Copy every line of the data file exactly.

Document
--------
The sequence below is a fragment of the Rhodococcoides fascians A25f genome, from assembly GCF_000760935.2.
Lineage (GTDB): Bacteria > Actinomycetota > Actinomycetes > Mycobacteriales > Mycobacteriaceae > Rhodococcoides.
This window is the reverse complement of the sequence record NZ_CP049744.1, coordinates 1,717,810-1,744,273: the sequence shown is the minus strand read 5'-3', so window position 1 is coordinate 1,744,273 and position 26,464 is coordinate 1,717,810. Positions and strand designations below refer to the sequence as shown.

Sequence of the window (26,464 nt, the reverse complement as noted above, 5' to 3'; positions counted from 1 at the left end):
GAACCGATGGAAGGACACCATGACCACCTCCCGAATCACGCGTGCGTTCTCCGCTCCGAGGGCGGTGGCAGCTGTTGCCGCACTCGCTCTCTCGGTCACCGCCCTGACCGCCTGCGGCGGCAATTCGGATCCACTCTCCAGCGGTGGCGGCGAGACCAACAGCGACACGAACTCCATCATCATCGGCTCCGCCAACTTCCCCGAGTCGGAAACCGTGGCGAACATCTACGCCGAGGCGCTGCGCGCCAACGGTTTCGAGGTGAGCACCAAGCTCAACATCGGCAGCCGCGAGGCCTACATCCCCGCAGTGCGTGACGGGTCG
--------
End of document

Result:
The sequence below is a fragment of the Rhodococcoides fascians A25f genome, from assembly GCF_000760935.2.
Lineage (GTDB): Bacteria > Actinomycetota > Actinomycetes > Mycobacteriales > Mycobacteriaceae > Rhodococcoides.
This window is the reverse complement of the sequence record NZ_CP049744.1, coordinates 1,717,810-1,744,273: the sequence shown is the minus strand read 5'-3', so window position 1 is coordinate 1,744,273 and position 26,464 is coordinate 1,717,810. Positions and strand designations below refer to the sequence as shown.

Sequence of the window (26,464 nt, the reverse complement as noted above, 5' to 3'; positions counted from 1 at the left end):
GAACCGATGGAAGGACACCATGACCACCTCCCGAATCACGCGTGCGTTCTCCGCTCCGAGGGCGGTGGCAGCTGTTGCCGCACTCGCTCTCTCGGTCACCGCCCTGACCGCCTGCGGCGGCAATTCGGATCCACTCTCCAGCGGTGGCGGCGAGACCAACAGCGACACGAACTCCATCATCATCGGCTCCGCCAACTTCCCCGAGTCGGAAACCGTGGCGAACATCTACGCCGAGGCGCTGCGCGCCAACGGTTTCGAGGTGAGCACCAAGCTCAACATCGGCAGCCGCGAGGCCTACATCCCCGCAGTGCGTGACGGGTCG